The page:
In Wisconsin, cold-spray knowledge is a hot commodity

Posted on 27. Sep, 2013 by in Academic Departments, Advanced Manufacturing, Alumni, Annual Report, Economic Impact, Engineering Physics, Issues, Research

Researchers in the UW-Madison cold spray booth

From left: For several years, Thermal Spray Technologies Director of Technology Daryl Crawmer and President Bill Lenling have collaborated with Kumar Sridharan (second from right) and his students on research that advances cold-spray coating techniques. Photo: David Nevala.

Back in the mid-1980s, Fisher Barton founder Richard Wilkey (BSMetE ’59) was looking for coatings to extend the life of the lawnmower blades his Wisconsin-based company manufactured. For help, he looked to Frank Worzala, then a professor of metallurgical and mineral engineering, and Worzala’s master’s student Bill Lenling (BSMetE ‘84, MSMetE ‘86), who was seeking research funding.

Ultimately, the project was so successful that Wilkey spun the coatings idea off as Thermal Spray Technologies, or TST. And, after initially working on thermal spray coating technologies at Sandia National Laboratories, Lenling joined TST and now is company president.

Thermal spray coating is a process in which particles of a material are sprayed onto a surface at high velocity, and the particles essentially melt and spread evenly across the surface. TST develops thermal-sprayed coatings—which, for example, improve wear, oxidation or corrosion resistance; electrical conduction or insulation, and biocompatibility—for products in such industries as aerospace, electronics, food processing, biomedical and energy.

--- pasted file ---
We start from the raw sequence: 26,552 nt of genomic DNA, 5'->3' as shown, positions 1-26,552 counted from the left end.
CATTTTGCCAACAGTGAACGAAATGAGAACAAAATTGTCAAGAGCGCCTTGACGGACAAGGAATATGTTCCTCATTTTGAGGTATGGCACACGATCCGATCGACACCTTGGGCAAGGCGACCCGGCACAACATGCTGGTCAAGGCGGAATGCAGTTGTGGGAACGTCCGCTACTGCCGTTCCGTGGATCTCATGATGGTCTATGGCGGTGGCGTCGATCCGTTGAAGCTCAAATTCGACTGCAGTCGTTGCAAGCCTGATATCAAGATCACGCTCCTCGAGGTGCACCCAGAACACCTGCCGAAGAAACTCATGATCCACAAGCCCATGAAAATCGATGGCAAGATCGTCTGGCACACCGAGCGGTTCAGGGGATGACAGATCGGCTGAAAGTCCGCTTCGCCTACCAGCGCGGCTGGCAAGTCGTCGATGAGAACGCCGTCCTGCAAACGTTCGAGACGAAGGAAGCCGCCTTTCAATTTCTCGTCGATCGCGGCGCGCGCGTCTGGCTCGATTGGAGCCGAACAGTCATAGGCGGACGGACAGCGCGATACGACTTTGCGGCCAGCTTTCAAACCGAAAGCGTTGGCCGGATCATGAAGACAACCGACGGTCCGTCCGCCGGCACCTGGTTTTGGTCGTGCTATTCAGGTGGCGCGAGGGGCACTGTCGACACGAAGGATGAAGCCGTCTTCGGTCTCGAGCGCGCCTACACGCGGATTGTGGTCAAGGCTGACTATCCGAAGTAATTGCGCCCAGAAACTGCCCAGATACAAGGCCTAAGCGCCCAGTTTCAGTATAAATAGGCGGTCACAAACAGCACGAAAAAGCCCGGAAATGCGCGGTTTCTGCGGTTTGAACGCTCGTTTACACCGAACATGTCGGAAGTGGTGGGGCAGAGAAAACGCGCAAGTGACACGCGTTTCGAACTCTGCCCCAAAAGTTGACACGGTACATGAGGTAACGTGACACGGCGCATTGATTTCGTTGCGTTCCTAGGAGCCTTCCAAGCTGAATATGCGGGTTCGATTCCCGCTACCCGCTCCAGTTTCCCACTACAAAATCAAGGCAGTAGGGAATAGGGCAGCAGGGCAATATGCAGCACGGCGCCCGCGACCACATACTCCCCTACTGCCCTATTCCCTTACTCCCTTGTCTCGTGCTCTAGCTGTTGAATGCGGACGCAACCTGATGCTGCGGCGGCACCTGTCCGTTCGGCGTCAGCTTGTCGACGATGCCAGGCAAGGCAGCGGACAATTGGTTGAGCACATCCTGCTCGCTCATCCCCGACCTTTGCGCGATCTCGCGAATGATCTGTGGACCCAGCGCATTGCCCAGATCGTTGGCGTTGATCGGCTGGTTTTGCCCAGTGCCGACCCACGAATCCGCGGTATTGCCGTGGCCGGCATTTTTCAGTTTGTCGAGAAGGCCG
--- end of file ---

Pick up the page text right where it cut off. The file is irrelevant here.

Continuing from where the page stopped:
While thermal-sprayed coatings are the company’s focus, UW-Madison has the facility and expertise that will enable TST to explore other options. “Cold spray does neat things other processes can’t do,” says Lenling. “Cold spray is more like friction welding of the particles on each other. So, you don’t have high-temperature reactions, and there are applications where that can be very important.”

UW-Madison is the only U.S. university with a high-pressure cold-spray system, which Engineering Physics Distinguished Research Professor Kumar Sridharan acquired through a U.S. Department of Defense instrumentation grant. One of a handful of U.S. cold spray coating experts, Sridharan and his students currently are using the system to conduct cold-spray research for the U.S. Navy and for accident-tolerant nuclear reactor claddings.

Now also—as Wilkey did more than two decades ago—Lenling and TST technology director Daryl Crawmer have turned to UW-Madison to explore cold-spray applications. They are collaborating with Sridharan on research that could help them decide if a foray into cold spray coating technology is a worthwhile pursuit for the company. With a UW System applied research grant, they’re studying the technique for increasing the durability and corrosion resistance of high-density electronics for the semiconductor industry. “This collaboration can help us figure out if we can make a business investment into the technology,” says Lenling. “It’s the kind of thing that will help us keep up with our competitors.”

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